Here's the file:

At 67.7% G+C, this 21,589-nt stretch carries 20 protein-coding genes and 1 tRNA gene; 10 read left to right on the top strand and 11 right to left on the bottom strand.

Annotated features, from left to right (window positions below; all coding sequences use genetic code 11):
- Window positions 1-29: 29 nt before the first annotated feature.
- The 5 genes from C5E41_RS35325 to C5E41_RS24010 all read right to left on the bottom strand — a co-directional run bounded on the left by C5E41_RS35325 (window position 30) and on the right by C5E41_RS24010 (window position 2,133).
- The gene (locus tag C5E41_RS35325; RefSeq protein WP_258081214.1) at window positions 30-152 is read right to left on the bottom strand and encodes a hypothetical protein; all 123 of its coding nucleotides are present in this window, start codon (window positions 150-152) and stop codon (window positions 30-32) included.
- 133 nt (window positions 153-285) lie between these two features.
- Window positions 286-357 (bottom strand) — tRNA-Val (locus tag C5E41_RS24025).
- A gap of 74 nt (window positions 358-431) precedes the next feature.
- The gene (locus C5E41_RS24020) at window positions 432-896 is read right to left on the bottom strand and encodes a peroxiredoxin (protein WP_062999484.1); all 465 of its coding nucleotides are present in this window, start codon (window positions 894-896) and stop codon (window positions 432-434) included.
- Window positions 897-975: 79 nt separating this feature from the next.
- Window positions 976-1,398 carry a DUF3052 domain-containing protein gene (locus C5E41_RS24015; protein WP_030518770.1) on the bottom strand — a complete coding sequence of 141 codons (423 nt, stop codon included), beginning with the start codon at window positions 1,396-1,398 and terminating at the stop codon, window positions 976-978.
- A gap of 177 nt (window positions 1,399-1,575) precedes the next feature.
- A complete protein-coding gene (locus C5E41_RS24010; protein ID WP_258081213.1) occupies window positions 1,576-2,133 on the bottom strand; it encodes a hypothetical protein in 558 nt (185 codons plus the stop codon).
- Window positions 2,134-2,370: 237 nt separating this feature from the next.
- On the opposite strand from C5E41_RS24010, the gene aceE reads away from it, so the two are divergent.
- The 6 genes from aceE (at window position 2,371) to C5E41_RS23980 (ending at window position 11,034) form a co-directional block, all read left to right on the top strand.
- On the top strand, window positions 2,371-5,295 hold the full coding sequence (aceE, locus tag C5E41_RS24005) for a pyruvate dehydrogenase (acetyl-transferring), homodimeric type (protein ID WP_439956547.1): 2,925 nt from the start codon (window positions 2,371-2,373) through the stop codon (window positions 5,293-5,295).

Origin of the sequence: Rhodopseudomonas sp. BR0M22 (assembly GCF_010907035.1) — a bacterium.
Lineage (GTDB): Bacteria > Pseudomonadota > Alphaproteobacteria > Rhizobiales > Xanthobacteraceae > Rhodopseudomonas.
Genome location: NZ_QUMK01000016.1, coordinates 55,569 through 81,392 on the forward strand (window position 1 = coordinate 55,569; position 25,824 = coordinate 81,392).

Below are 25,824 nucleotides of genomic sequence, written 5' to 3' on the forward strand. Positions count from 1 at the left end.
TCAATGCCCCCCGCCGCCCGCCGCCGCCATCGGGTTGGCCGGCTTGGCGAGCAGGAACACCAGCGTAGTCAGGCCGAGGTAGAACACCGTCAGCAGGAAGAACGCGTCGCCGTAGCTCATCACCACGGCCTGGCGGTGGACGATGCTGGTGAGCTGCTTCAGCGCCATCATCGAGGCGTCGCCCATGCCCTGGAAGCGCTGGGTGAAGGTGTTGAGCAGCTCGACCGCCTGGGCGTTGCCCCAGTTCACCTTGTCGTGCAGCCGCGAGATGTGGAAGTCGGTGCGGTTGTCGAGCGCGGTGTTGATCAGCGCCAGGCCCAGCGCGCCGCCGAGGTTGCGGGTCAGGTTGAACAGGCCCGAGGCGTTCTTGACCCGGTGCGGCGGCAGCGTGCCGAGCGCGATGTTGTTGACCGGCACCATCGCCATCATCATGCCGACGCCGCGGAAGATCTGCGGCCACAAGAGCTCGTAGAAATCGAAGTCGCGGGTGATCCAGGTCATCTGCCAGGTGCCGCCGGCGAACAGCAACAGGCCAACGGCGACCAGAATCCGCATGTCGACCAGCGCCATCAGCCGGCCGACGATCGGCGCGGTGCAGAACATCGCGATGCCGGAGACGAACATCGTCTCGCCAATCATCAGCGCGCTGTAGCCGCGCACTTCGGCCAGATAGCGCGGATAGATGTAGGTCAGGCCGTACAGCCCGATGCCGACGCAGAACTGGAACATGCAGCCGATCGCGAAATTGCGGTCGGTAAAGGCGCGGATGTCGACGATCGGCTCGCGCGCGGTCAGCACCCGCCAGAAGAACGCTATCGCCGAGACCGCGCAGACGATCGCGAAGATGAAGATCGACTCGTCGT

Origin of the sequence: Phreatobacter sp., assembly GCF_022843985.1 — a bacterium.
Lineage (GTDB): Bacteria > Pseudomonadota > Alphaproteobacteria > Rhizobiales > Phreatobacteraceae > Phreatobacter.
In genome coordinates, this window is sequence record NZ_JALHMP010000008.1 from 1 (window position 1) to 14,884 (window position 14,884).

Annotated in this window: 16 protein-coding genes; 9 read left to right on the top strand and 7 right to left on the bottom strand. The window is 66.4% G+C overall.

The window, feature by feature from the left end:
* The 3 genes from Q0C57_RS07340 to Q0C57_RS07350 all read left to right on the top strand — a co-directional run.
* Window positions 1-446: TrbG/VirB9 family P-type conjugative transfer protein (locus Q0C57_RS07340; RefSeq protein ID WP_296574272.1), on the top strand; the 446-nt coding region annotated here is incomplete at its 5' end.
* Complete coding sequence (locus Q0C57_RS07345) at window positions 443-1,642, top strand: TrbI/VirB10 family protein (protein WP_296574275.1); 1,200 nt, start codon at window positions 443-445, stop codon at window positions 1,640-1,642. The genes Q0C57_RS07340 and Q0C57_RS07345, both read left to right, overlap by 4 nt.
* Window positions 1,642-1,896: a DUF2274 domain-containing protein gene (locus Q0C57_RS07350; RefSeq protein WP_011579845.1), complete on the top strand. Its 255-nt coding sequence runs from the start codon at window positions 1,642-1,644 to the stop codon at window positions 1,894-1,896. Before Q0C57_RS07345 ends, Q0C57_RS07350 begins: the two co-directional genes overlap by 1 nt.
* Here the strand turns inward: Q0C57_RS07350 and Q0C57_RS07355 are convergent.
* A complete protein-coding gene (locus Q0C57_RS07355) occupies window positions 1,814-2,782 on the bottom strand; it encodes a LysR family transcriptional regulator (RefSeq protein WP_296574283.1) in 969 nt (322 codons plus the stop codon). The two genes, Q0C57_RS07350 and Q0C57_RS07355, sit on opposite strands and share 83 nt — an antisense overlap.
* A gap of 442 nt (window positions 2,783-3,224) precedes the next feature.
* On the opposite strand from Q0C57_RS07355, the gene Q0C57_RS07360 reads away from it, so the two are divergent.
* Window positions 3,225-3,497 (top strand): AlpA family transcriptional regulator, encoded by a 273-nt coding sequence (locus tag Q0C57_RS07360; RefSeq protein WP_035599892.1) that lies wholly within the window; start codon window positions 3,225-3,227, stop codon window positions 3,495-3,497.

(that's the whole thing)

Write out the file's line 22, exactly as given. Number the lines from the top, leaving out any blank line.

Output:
TCAATGCCCCCCGCCGCCCGCCGCCGCCATCGGGTTGGCCGGCTTGGCGAGCAGGAACACCAGCGTAGTCAGGCCGAGGTAGAACACCGTCAGCAGGAAGAACGCGTCGCCGTAGCTCATCACCACGGCCTGGCGGTGGACGATGCTGGTGAGCTGCTTCAGCGCCATCATCGAGGCGTCGCCCATGCCCTGGAAGCGCTGGGTGAAGGTGTTGAGCAGCTCGACCGCCTGGGCGTTGCCCCAGTTCACCTTGTCGTGCAGCCGCGAGATGTGGAAGTCGGTGCGGTTGTCGAGCGCGGTGTTGATCAGCGCCAGGCCCAGCGCGCCGCCGAGGTTGCGGGTCAGGTTGAACAGGCCCGAGGCGTTCTTGACCCGGTGCGGCGGCAGCGTGCCGAGCGCGATGTTGTTGACCGGCACCATCGCCATCATCATGCCGACGCCGCGGAAGATCTGCGGCCACAAGAGCTCGTAGAAATCGAAGTCGCGGGTGATCCAGGTCATCTGCCAGGTGCCGCCGGCGAACAGCAACAGGCCAACGGCGACCAGAATCCGCATGTCGACCAGCGCCATCAGCCGGCCGACGATCGGCGCGGTGCAGAACATCGCGATGCCGGAGACGAACATCGTCTCGCCAATCATCAGCGCGCTGTAGCCGCGCACTTCGGCCAGATAGCGCGGATAGATGTAGGTCAGGCCGTACAGCCCGATGCCGACGCAGAACTGGAACATGCAGCCGATCGCGAAATTGCGGTCGGTAAAGGCGCGGATGTCGACGATCGGCTCGCGCGCGGTCAGCACCCGCCAGAAGAACGCTATCGCCGAGACCGCGCAGACGATCGCGAAGATGAAGATCGACTCGTCGT